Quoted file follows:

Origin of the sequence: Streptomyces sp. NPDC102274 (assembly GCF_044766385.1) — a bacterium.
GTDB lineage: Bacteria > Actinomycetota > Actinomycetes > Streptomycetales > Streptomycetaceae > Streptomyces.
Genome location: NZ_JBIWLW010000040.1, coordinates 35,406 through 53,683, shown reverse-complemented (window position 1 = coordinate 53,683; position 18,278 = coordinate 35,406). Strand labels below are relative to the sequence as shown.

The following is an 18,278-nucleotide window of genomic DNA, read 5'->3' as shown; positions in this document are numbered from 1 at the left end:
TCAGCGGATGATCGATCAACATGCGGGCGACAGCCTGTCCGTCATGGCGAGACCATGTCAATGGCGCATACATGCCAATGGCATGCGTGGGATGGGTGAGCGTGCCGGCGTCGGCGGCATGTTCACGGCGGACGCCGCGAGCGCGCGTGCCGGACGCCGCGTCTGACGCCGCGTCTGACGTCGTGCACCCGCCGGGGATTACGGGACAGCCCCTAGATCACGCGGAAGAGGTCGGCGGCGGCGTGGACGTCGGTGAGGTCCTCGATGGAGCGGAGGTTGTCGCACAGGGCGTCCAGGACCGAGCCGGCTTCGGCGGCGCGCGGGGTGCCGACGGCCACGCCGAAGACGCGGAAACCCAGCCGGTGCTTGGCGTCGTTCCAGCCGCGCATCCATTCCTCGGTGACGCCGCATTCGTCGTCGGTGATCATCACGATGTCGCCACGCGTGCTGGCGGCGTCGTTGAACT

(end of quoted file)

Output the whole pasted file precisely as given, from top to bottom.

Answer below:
Origin of the sequence: Streptomyces sp. NPDC102274 (assembly GCF_044766385.1) — a bacterium.
GTDB lineage: Bacteria > Actinomycetota > Actinomycetes > Streptomycetales > Streptomycetaceae > Streptomyces.
Genome location: NZ_JBIWLW010000040.1, coordinates 35,406 through 53,683, shown reverse-complemented (window position 1 = coordinate 53,683; position 18,278 = coordinate 35,406). Strand labels below are relative to the sequence as shown.

The following is an 18,278-nucleotide window of genomic DNA, read 5'->3' as shown; positions in this document are numbered from 1 at the left end:
TCAGCGGATGATCGATCAACATGCGGGCGACAGCCTGTCCGTCATGGCGAGACCATGTCAATGGCGCATACATGCCAATGGCATGCGTGGGATGGGTGAGCGTGCCGGCGTCGGCGGCATGTTCACGGCGGACGCCGCGAGCGCGCGTGCCGGACGCCGCGTCTGACGCCGCGTCTGACGTCGTGCACCCGCCGGGGATTACGGGACAGCCCCTAGATCACGCGGAAGAGGTCGGCGGCGGCGTGGACGTCGGTGAGGTCCTCGATGGAGCGGAGGTTGTCGCACAGGGCGTCCAGGACCGAGCCGGCTTCGGCGGCGCGCGGGGTGCCGACGGCCACGCCGAAGACGCGGAAACCCAGCCGGTGCTTGGCGTCGTTCCAGCCGCGCATCCATTCCTCGGTGACGCCGCATTCGTCGTCGGTGATCATCACGATGTCGCCACGCGTGCTGGCGGCGTCGTTGAACT